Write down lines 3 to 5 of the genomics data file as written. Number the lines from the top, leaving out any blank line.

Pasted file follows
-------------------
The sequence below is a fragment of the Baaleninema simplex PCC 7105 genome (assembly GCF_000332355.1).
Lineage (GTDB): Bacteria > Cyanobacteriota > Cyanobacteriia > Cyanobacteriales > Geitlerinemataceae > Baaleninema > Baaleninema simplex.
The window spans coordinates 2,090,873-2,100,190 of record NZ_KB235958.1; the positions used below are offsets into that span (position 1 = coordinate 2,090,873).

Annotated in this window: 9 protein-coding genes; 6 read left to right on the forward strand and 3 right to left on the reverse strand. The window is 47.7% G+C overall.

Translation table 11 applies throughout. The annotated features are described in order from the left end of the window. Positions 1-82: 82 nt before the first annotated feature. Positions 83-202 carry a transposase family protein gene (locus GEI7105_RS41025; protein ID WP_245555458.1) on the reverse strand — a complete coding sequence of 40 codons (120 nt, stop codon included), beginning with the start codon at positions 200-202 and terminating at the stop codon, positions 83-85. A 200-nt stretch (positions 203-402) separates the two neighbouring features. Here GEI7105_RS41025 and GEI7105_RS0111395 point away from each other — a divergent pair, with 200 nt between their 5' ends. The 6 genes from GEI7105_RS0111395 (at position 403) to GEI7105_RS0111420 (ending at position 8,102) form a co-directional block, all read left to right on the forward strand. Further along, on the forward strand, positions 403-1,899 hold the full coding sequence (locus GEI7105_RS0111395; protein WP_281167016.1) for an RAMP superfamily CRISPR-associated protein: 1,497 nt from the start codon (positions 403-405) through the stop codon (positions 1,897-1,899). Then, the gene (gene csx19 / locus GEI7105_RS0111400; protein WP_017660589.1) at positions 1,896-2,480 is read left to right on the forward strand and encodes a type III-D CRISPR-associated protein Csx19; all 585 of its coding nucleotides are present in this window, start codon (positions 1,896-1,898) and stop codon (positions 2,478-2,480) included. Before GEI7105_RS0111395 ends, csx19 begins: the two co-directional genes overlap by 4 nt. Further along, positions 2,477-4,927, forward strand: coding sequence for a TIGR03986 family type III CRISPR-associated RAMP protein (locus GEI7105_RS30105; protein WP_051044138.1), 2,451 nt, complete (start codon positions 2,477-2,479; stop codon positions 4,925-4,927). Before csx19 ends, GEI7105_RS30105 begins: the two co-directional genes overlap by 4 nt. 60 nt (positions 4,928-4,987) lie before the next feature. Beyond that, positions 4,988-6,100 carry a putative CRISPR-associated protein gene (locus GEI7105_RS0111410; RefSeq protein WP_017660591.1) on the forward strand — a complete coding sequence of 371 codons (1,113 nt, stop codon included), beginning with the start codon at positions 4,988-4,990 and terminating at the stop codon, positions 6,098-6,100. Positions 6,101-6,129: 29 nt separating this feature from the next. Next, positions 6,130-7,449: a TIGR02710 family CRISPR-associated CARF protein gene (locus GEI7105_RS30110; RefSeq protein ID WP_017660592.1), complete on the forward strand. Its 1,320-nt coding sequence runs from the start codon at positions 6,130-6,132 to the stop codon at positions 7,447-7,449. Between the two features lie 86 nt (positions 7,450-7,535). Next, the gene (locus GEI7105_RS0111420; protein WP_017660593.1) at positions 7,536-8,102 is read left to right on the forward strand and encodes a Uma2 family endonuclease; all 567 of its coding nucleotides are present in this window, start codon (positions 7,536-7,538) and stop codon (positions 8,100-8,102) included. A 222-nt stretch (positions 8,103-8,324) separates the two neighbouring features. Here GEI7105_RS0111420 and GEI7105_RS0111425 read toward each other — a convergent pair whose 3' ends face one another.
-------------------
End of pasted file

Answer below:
The window spans coordinates 2,090,873-2,100,190 of record NZ_KB235958.1; the positions used below are offsets into that span (position 1 = coordinate 2,090,873).

Annotated in this window: 9 protein-coding genes; 6 read left to right on the forward strand and 3 right to left on the reverse strand. The window is 47.7% G+C overall.

Translation table 11 applies throughout. The annotated features are described in order from the left end of the window. Positions 1-82: 82 nt before the first annotated feature. Positions 83-202 carry a transposase family protein gene (locus GEI7105_RS41025; protein ID WP_245555458.1) on the reverse strand — a complete coding sequence of 40 codons (120 nt, stop codon included), beginning with the start codon at positions 200-202 and terminating at the stop codon, positions 83-85. A 200-nt stretch (positions 203-402) separates the two neighbouring features. Here GEI7105_RS41025 and GEI7105_RS0111395 point away from each other — a divergent pair, with 200 nt between their 5' ends. The 6 genes from GEI7105_RS0111395 (at position 403) to GEI7105_RS0111420 (ending at position 8,102) form a co-directional block, all read left to right on the forward strand. Further along, on the forward strand, positions 403-1,899 hold the full coding sequence (locus GEI7105_RS0111395; protein WP_281167016.1) for an RAMP superfamily CRISPR-associated protein: 1,497 nt from the start codon (positions 403-405) through the stop codon (positions 1,897-1,899). Then, the gene (gene csx19 / locus GEI7105_RS0111400; protein WP_017660589.1) at positions 1,896-2,480 is read left to right on the forward strand and encodes a type III-D CRISPR-associated protein Csx19; all 585 of its coding nucleotides are present in this window, start codon (positions 1,896-1,898) and stop codon (positions 2,478-2,480) included. Before GEI7105_RS0111395 ends, csx19 begins: the two co-directional genes overlap by 4 nt. Further along, positions 2,477-4,927, forward strand: coding sequence for a TIGR03986 family type III CRISPR-associated RAMP protein (locus GEI7105_RS30105; protein WP_051044138.1), 2,451 nt, complete (start codon positions 2,477-2,479; stop codon positions 4,925-4,927). Before csx19 ends, GEI7105_RS30105 begins: the two co-directional genes overlap by 4 nt. 60 nt (positions 4,928-4,987) lie before the next feature. Beyond that, positions 4,988-6,100 carry a putative CRISPR-associated protein gene (locus GEI7105_RS0111410; RefSeq protein WP_017660591.1) on the forward strand — a complete coding sequence of 371 codons (1,113 nt, stop codon included), beginning with the start codon at positions 4,988-4,990 and terminating at the stop codon, positions 6,098-6,100. Positions 6,101-6,129: 29 nt separating this feature from the next. Next, positions 6,130-7,449: a TIGR02710 family CRISPR-associated CARF protein gene (locus GEI7105_RS30110; RefSeq protein ID WP_017660592.1), complete on the forward strand. Its 1,320-nt coding sequence runs from the start codon at positions 6,130-6,132 to the stop codon at positions 7,447-7,449. Between the two features lie 86 nt (positions 7,450-7,535). Next, the gene (locus GEI7105_RS0111420; protein WP_017660593.1) at positions 7,536-8,102 is read left to right on the forward strand and encodes a Uma2 family endonuclease; all 567 of its coding nucleotides are present in this window, start codon (positions 7,536-7,538) and stop codon (positions 8,100-8,102) included. A 222-nt stretch (positions 8,103-8,324) separates the two neighbouring features. Here GEI7105_RS0111420 and GEI7105_RS0111425 read toward each other — a convergent pair whose 3' ends face one another.